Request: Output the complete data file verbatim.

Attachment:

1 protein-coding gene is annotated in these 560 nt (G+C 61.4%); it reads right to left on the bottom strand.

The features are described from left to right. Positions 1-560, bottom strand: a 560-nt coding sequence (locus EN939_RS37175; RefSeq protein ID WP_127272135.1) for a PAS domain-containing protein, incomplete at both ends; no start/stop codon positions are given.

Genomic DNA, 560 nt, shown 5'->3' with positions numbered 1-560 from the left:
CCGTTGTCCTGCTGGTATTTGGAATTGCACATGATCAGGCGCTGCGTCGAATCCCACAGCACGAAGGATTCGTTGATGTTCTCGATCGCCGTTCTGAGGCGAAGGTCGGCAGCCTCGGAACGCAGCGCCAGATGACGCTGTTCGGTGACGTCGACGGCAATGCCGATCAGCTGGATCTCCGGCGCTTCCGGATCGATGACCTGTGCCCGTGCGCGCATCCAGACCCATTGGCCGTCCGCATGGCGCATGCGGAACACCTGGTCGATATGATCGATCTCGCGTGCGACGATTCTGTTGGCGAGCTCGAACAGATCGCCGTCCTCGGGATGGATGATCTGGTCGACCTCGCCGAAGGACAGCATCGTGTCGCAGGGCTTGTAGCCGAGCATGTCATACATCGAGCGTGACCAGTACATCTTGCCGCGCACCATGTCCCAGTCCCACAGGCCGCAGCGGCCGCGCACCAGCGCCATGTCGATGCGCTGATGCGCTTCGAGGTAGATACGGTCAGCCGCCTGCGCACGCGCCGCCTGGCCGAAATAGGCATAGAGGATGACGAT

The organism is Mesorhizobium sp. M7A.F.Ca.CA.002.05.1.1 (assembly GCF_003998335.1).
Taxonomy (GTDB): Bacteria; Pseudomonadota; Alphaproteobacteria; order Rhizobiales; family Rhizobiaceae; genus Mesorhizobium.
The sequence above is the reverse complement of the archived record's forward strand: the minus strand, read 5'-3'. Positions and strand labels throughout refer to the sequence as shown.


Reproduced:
1 protein-coding gene is annotated in these 560 nt (G+C 61.4%); it reads right to left on the bottom strand.

The features are described from left to right. Positions 1-560, bottom strand: a 560-nt coding sequence (locus EN939_RS37175; RefSeq protein ID WP_127272135.1) for a PAS domain-containing protein, incomplete at both ends; no start/stop codon positions are given.

Genomic DNA, 560 nt, shown 5'->3' with positions numbered 1-560 from the left:
CCGTTGTCCTGCTGGTATTTGGAATTGCACATGATCAGGCGCTGCGTCGAATCCCACAGCACGAAGGATTCGTTGATGTTCTCGATCGCCGTTCTGAGGCGAAGGTCGGCAGCCTCGGAACGCAGCGCCAGATGACGCTGTTCGGTGACGTCGACGGCAATGCCGATCAGCTGGATCTCCGGCGCTTCCGGATCGATGACCTGTGCCCGTGCGCGCATCCAGACCCATTGGCCGTCCGCATGGCGCATGCGGAACACCTGGTCGATATGATCGATCTCGCGTGCGACGATTCTGTTGGCGAGCTCGAACAGATCGCCGTCCTCGGGATGGATGATCTGGTCGACCTCGCCGAAGGACAGCATCGTGTCGCAGGGCTTGTAGCCGAGCATGTCATACATCGAGCGTGACCAGTACATCTTGCCGCGCACCATGTCCCAGTCCCACAGGCCGCAGCGGCCGCGCACCAGCGCCATGTCGATGCGCTGATGCGCTTCGAGGTAGATACGGTCAGCCGCCTGCGCACGCGCCGCCTGGCCGAAATAGGCATAGAGGATGACGAT

The organism is Mesorhizobium sp. M7A.F.Ca.CA.002.05.1.1 (assembly GCF_003998335.1).
Taxonomy (GTDB): Bacteria; Pseudomonadota; Alphaproteobacteria; order Rhizobiales; family Rhizobiaceae; genus Mesorhizobium.
The sequence above is the reverse complement of the archived record's forward strand: the minus strand, read 5'-3'. Positions and strand labels throughout refer to the sequence as shown.